Younger black patients undergoing dialysis have higher risk of death compared to white patients
Even though overall black patients have a lower risk of death while receiving dialysis than white patients, this applies primarily to older adults, as black patients younger than 50 years of age have a significantly higher risk of death, according to a study in the August 10 issue of JAMA.
"Of more than 500,000 individuals with end-stage renal disease (ESRD) in the United States, approximately one-third are black, and the relative incidence of ESRD is 3.6 times higher among black than white patients. Moreover, racial disparities in quality of and access to care for patients with kidney disease are well-documented. Compared with white patients, fewer black patients with chronic kidney disease (CKD) are under the care of a nephrologist, and their rates of referral for peritoneal dialysis and kidney transplantation are significantly lower," according to background information in the article. Also, black patients who receive dialysis are less likely to receive an adequate dialysis dose and achieve target hemoglobin levels, metrics associated with decreased dialysis survival.
"Despite the disparity in care, current thinking, supported by more than 30 previous studies, is that black patients receiving dialysis survive longer than their white counterparts," the authors write. "This observation is paradoxical given racial disparities in access to and quality of care, and is inconsistent with observed lower survival among black patients with chronic kidney disease."
Lauren M. Kucirka, Sc.M., of the Johns Hopkins University School of Medicine, Baltimore, and colleagues conducted a study to examine if age is an effect modifier of the racial disparities seen in dialysis survival, and whether differential rates of kidney transplantation modify the risk of death in dialysis patients. The study included data on 1,330,007 incident end-stage renal disease patients, as captured in the United States Renal Data System between January 1995 and September 2009 (median [midpoint] potential follow-up time, 6.7 years).
An analysis of the data indicated that overall, black patients had a lower rate of death while receiving dialysis. Of new ESRD patients of all ages entering the study, 57.1 percent of black and 63.5 percent of white patients died as dialysis recipients. Also, 9.1 percent of black and 12.4 percent of white patients received kidney transplants, with 25.7 percent of transplants in black patients provided from live donors compared with 42.8 percent in white patients.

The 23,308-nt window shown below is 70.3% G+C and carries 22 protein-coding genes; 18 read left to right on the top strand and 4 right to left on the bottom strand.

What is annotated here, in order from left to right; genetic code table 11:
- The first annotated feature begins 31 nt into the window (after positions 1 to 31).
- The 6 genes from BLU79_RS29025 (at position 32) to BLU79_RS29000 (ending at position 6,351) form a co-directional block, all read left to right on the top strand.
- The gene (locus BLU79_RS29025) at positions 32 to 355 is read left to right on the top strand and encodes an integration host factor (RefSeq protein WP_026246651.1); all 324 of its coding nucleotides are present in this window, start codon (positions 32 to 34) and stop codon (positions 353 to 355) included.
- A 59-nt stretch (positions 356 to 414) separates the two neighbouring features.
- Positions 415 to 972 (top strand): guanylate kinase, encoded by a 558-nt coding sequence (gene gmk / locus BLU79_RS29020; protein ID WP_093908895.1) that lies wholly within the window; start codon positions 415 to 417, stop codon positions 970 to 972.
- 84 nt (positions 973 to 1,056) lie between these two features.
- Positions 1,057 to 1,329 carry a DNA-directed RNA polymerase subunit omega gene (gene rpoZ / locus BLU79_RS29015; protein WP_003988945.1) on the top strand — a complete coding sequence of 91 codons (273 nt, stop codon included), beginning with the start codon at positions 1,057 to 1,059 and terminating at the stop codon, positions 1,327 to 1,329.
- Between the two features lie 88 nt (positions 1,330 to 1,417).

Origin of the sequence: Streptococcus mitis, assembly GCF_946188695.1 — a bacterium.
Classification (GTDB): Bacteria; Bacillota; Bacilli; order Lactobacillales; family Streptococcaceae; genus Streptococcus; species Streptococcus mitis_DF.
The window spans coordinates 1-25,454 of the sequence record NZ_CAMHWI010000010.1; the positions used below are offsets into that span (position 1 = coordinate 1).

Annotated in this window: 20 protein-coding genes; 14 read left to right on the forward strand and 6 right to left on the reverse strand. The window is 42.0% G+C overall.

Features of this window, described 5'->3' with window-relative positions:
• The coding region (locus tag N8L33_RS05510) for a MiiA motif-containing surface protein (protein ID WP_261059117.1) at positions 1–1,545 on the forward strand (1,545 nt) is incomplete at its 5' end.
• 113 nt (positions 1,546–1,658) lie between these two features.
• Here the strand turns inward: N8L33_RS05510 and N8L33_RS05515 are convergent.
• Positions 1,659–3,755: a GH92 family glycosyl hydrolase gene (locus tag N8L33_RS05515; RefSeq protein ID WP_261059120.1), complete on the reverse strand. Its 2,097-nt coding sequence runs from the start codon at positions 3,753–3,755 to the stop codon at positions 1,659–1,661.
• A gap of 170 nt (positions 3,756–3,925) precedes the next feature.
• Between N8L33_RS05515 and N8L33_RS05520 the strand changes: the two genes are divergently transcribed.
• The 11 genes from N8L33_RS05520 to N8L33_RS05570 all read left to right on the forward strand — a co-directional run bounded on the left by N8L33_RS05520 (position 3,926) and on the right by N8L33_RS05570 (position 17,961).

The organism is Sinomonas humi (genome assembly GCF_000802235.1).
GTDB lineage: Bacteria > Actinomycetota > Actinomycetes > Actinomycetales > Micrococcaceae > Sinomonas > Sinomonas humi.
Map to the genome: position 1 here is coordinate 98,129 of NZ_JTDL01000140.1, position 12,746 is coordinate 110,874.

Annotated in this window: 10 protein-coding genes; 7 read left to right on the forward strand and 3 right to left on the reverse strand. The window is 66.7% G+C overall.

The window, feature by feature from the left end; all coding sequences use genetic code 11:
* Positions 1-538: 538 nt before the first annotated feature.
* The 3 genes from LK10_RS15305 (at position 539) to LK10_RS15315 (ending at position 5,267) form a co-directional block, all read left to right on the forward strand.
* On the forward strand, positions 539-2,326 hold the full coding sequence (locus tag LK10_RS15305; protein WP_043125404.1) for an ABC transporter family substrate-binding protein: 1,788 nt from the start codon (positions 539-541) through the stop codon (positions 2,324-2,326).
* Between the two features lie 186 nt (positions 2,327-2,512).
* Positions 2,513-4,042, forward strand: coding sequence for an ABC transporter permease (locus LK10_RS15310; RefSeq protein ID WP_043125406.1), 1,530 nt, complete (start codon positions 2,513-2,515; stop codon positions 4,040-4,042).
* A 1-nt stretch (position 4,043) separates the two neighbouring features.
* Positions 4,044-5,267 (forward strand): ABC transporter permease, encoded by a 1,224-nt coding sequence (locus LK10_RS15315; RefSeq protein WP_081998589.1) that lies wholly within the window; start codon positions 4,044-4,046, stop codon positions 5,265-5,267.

However, the researchers found, the relationships between race, dialysis survival, and transplantation were substantially modified by patient age, with opposite inferences in the younger age groups. When stratifying by age and treating kidney transplantation as a competing risk, black patients had significantly higher mortality than their white counterparts at ages 18 to 50 years (nearly twice the risk of death for ages 18-30), as opposed to patients ages 51 years and older.
" the demonstration of significant age-based effect modification of the racial differences in dialysis survival is novel, challenging conventional wisdom and identifying a significant disparity among younger black patients that needs to be addressed," the authors write.
They add that the methods used in this study allow them to infer that "the 2-fold increased hazard of death on dialysis in younger black patients is composed of 2 distinct components: one of differential rates of transplantation and one of biology (or some interaction between biology and socioeconomic factors). Blacks are much less likely to receive a transplant from a live donor; as such interventions to reduce transplant disparities should prioritize the improvement of live donation rates for blacks."
"Determining why younger black patients are at increased risk of death as dialysis recipients is critical in order to improve clinical decision making and inform policies aimed at achieving equity in ESRD care," the researchers conclude.
More information: JAMA. 2011;306620-626.
Provided by JAMA and Archives Journals
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